Taiwanese CMC Magnetics Corporation ( showed the somewhat oddly named CyberBoy. Dubbed a smart multi-media assistant, the Cyberboy has a dual personality. Look at it from one side and it's a PDA that looks just about like a Cassiopeia E series Pocket PC. Turn it around and it's a digital camera. The 133 x 80 x 35 mm CyberBoy uses its own operating system running on a 33MHz ARM7 processor, has a 240x320 4-gray screen, 8MB RAM and 8MB flash. The CMOS camera can produce full 640 x 480 VGA pictures. The CyberBoy also has an FM receiver, an MP3 decoder, voice recording and the usual complement of PIM software. It uses just two AA batteries or a 1550 Li-Ion power pack.

Another handsome Asian PDA design is the PPC2000 ( Since none of the documentation was in English, all we could do is admire the sleek design, the silkscreened apps area that included and numeric keypad, and the fact that the Asian market seems serious about PDAs.

Our old friends at Palmax, a company that was among the originally announced palm-size PC licensees and has had a product for each successive generation of the palm-zise platform but never acually brought them to the US market, sort of showed two versions of its new Pocket PC. The 137x86x16mm amigo runs on a 206 MHz StrongARM and has a full PC Card slot. Its TFT screen can be viewed both in portrait and landscape mode. The PD-131 other uses a slower 131MHz VR-4121 processor, also has a 64k clor TFT, and has a CompactFlash Type II card slot. That one also comes with a Casio-style digital camera attachment. U R There, Inc. insists that they will market the two Palmax Pocket PCs in the US, and we hope they will. The two models, incidentally, feature a different design

The giant Samsung group also displayed some interesting Windows CE-based technology. The "izzi" line includes a CE-based izzi Palm-size PC and very attractively styled 800x600 Web PAD that includes bluetooth and a 2.4gig wireless. Being somewhat of a crossover between a traditional CE device and one of those National Semi-sponsored Web pads, the izzi tablet runs on a National Semi Geode 200 Mhz CPU. The whole thing is part of an overall home, office, entertainment system that also includes notebooks and speakerphones. The Palm-size device itself was not very advanced and did not run the Pocket PC software. The System could also be used as a remote control and to surf the web at great speed via settop box. The izzi System is supposed to come to the US next year. Samsung, of course, has teased the US market with various CE devices before.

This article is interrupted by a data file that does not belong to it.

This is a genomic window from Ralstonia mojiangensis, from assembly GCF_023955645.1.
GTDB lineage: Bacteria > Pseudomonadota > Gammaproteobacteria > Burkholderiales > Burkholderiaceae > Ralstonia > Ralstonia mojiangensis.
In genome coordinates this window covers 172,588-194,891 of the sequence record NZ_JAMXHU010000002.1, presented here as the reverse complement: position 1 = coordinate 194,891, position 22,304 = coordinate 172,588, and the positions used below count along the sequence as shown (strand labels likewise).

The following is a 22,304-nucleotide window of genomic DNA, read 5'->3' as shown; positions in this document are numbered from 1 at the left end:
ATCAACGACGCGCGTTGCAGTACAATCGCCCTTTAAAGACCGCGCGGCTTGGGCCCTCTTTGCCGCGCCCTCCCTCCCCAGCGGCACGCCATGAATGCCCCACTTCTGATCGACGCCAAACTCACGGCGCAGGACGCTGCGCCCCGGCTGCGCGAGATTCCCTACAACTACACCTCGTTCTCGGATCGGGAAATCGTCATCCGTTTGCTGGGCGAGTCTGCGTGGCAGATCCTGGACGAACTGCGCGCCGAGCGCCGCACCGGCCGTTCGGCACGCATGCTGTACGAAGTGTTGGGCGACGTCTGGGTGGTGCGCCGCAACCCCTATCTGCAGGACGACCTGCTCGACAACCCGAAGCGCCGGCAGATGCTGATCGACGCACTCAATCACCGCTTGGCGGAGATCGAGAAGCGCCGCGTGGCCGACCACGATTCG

Acer showed an interesting PDA device that didn't have an official name yet, though the backside said "MP-100". The "Complete Dynamic Accessory" runs on a 33MHz MC68VZ328 Motorola Dragonball processor and runs Linux. The device measures 115 x 75 x 12mm, weighs 110g, is housed in an aluminum-alloy chassis, and uses the Sony Memory Stick. The 160 x 240 display is monochrome. The OS provides handwriting recognition and sketching, and there is also voice recording and playback. Acer says there wll be attachment modules, including a 900/1800MHz dual band GSM module with a telephony application.

Cybertree Corp. ( showed the Go-Get 7 "Citygear", another very intriguing PDA design. Technologically, the 130x75x18mm Citygear is somewhere inbetween a Pocket PC and a Palm with its 206MHz StrongARM processor on the one hand, but a more Palm-like monochrome 160 x 160 pixel display on the other. Though the Citygear runs a Linux variant, the company claims it is Palm OS compatible and can run Palm OS applications. The Citygear has one or two way paging expansion modules and a special Go.Be paging service. The service is free but you have to put up with commercial messages.

Taiwanese TelePaq ( showed an intrigueing line of Motorola DragonBall 68EZ based PDAs. The TelePDA series uses integrated Flex 6400bps decoders to receive wireless information tailored to a user's needs. The devices also have full function PIMs and razor-sharp monochrome 240 x 320 displays. The smaller TelePDA II, housed in clear plastic, measures 81x117x19mm and has a rechargeable 600mAH Ni-MH battery. The larger (160x250x23mm) TelePDA II DX has almost 20MB of RAM memory and was designed for easy reading of electronic books. TelePaq also offers the Me PHONE, another of the growing number of cell phone/PDA hybrids. This one looks like a cooler Palm VII. The Me PHONE operates on Dual-Band GSM or Flex.

We also once again saw Penbex (, the Taiwanese company that rattled Palm when it displayed at several trade shows in 98 and 99 a mini-version of a Palm device with a user interface that closely mimicked the Palm OS. Penbex has since reworked its OS and is attempting to position itself as the PDA OS standard for the potentially huge Chinese market. To foster that, Penbex is making the Penbex OS software development kit available for free. All you need is Visual C and you, too, can develop applications for Chinese market Penbex OS devices. The Penbex OS features an open API architecture, 4-gray level support (with clor expected in 2001), dBase III database format, and up to 160x240 pixels. Topson Technology ( displayed an example of a Penbex OS device, the handsome e-Mate (sorry, Apple, you blew it. The device uses a Dragonball processor, has 2 to 8MB of RAM, uses a 650mAH Li-Ion battery, has a CF card slot, and an MP3 decoder for its audio subsystem.